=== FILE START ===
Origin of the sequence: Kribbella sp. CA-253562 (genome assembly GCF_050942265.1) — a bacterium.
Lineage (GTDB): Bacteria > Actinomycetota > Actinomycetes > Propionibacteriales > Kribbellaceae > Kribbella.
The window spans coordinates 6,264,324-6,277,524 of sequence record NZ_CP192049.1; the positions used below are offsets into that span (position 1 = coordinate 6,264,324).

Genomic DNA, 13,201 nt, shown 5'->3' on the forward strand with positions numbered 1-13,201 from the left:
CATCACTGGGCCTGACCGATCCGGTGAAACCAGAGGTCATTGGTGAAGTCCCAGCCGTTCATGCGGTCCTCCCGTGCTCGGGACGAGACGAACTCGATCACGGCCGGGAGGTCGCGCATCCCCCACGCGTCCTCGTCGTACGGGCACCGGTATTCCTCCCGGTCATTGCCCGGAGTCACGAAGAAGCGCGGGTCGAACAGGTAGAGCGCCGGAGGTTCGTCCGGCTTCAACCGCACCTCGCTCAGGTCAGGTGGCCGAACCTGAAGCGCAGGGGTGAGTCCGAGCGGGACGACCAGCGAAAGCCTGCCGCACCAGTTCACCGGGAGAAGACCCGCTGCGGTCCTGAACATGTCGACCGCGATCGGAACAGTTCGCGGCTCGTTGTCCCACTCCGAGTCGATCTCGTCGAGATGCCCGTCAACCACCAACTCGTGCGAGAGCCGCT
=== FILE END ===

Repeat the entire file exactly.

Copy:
Origin of the sequence: Kribbella sp. CA-253562 (genome assembly GCF_050942265.1) — a bacterium.
Lineage (GTDB): Bacteria > Actinomycetota > Actinomycetes > Propionibacteriales > Kribbellaceae > Kribbella.
The window spans coordinates 6,264,324-6,277,524 of sequence record NZ_CP192049.1; the positions used below are offsets into that span (position 1 = coordinate 6,264,324).

Genomic DNA, 13,201 nt, shown 5'->3' on the forward strand with positions numbered 1-13,201 from the left:
CATCACTGGGCCTGACCGATCCGGTGAAACCAGAGGTCATTGGTGAAGTCCCAGCCGTTCATGCGGTCCTCCCGTGCTCGGGACGAGACGAACTCGATCACGGCCGGGAGGTCGCGCATCCCCCACGCGTCCTCGTCGTACGGGCACCGGTATTCCTCCCGGTCATTGCCCGGAGTCACGAAGAAGCGCGGGTCGAACAGGTAGAGCGCCGGAGGTTCGTCCGGCTTCAACCGCACCTCGCTCAGGTCAGGTGGCCGAACCTGAAGCGCAGGGGTGAGTCCGAGCGGGACGACCAGCGAAAGCCTGCCGCACCAGTTCACCGGGAGAAGACCCGCTGCGGTCCTGAACATGTCGACCGCGATCGGAACAGTTCGCGGCTCGTTGTCCCACTCCGAGTCGATCTCGTCGAGATGCCCGTCAACCACCAACTCGTGCGAGAGCCGCT